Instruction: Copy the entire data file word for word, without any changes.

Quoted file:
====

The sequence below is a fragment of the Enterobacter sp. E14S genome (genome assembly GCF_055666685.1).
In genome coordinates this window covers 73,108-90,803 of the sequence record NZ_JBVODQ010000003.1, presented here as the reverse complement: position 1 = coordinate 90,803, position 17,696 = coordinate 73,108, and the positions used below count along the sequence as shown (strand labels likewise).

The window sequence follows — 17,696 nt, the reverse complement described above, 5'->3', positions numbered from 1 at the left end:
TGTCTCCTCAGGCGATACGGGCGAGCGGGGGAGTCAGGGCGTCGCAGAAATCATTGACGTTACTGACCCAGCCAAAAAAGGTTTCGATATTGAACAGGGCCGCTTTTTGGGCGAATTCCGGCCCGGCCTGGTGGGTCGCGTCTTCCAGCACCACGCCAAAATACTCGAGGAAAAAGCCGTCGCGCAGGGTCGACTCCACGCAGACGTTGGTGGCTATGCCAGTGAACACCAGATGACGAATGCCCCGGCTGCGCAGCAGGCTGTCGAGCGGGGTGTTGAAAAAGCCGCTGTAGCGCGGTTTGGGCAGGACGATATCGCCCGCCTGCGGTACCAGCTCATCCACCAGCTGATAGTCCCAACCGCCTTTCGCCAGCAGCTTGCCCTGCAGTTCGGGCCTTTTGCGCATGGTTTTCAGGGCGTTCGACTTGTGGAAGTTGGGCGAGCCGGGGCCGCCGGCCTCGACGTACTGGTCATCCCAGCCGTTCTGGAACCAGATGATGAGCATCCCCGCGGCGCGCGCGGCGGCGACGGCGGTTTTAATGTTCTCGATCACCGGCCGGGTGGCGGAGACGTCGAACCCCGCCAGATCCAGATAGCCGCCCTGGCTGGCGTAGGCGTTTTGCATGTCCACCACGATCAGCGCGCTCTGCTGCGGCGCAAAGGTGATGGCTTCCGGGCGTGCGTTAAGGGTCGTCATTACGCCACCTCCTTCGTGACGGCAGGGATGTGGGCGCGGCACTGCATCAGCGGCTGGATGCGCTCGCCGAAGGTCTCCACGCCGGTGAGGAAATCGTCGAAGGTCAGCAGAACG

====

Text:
The sequence below is a fragment of the Enterobacter sp. E14S genome (genome assembly GCF_055666685.1).
In genome coordinates this window covers 73,108-90,803 of the sequence record NZ_JBVODQ010000003.1, presented here as the reverse complement: position 1 = coordinate 90,803, position 17,696 = coordinate 73,108, and the positions used below count along the sequence as shown (strand labels likewise).

The window sequence follows — 17,696 nt, the reverse complement described above, 5'->3', positions numbered from 1 at the left end:
TGTCTCCTCAGGCGATACGGGCGAGCGGGGGAGTCAGGGCGTCGCAGAAATCATTGACGTTACTGACCCAGCCAAAAAAGGTTTCGATATTGAACAGGGCCGCTTTTTGGGCGAATTCCGGCCCGGCCTGGTGGGTCGCGTCTTCCAGCACCACGCCAAAATACTCGAGGAAAAAGCCGTCGCGCAGGGTCGACTCCACGCAGACGTTGGTGGCTATGCCAGTGAACACCAGATGACGAATGCCCCGGCTGCGCAGCAGGCTGTCGAGCGGGGTGTTGAAAAAGCCGCTGTAGCGCGGTTTGGGCAGGACGATATCGCCCGCCTGCGGTACCAGCTCATCCACCAGCTGATAGTCCCAACCGCCTTTCGCCAGCAGCTTGCCCTGCAGTTCGGGCCTTTTGCGCATGGTTTTCAGGGCGTTCGACTTGTGGAAGTTGGGCGAGCCGGGGCCGCCGGCCTCGACGTACTGGTCATCCCAGCCGTTCTGGAACCAGATGATGAGCATCCCCGCGGCGCGCGCGGCGGCGACGGCGGTTTTAATGTTCTCGATCACCGGCCGGGTGGCGGAGACGTCGAACCCCGCCAGATCCAGATAGCCGCCCTGGCTGGCGTAGGCGTTTTGCATGTCCACCACGATCAGCGCGCTCTGCTGCGGCGCAAAGGTGATGGCTTCCGGGCGTGCGTTAAGGGTCGTCATTACGCCACCTCCTTCGTGACGGCAGGGATGTGGGCGCGGCACTGCATCAGCGGCTGGATGCGCTCGCCGAAGGTCTCCACGCCGGTGAGGAAATCGTCGAAGGTCAGCAGAACG